Key to the Subfamilies of Acrididae Occurring in the Southeastern United States

Modified from Otte 1981, and Triplehorn and Johnson 2005.

1. Prosternum with median spine or tubercle
...2
1'. Prosternum without a median spine or tubercle
...4
2 (1). Usually very large species (35-65 mm long); mesosternal lobes usually longer than wide; inner margin of mesosternal lobe of sternum angulate
...Cyrtacanthacridinae
2’. Smaller species (usually less than 40 mm long); mesosternal lobes wider than long, inner margin of mesosternal lobe of mesosternum rounded
...3
3 (2’) Elongate or robust species; face rounded; antennae thin and filliform, inner margins of mesosternal lobes not touching, apex of wings usually rounded
...Melonoplinae
3’ Elongate, slender species, with slanted faces and broad, ensiform antennae, inner margins of mesostrnal lobes touching; apex of wings pointed
4 (1’). Inner face of hind femora with a row of stridulatory pegs (except Stethophyma)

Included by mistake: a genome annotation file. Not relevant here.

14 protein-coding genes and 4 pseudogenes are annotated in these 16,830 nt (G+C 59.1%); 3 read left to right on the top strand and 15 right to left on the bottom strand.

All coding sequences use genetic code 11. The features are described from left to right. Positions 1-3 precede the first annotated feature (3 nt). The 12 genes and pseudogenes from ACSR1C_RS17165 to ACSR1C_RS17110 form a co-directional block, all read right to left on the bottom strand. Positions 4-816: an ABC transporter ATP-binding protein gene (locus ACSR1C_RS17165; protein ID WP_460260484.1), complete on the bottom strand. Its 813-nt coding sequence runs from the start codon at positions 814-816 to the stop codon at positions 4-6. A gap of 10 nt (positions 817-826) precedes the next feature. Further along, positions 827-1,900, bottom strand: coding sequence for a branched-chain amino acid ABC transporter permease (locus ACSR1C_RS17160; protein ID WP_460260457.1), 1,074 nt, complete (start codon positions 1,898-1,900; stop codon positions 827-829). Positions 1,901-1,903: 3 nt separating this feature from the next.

4’ Inner face of hind femora without a row of stridulatory pegs
...5
5 (4’). Forewings obliquely truncated at apex, usually more pronounced in males, and without intercalary vein; face moderately to strongly slanted; hind wings transparent or faintly tinged with color, but never having a dark or smoky band, and always having enlarged cells near the leading edge
...Acridinae (1 species, Metaleptea brevicornis (Johannson)
5’ Forewings rounded at apex and with raised intercalary vein; face usually more vertical; hindwings often possessing banded or brightly marked with yellows, oranges, reds, or blacks, smoky black in some species, and never with enlarged cells near the leading edge
...Oedipodinae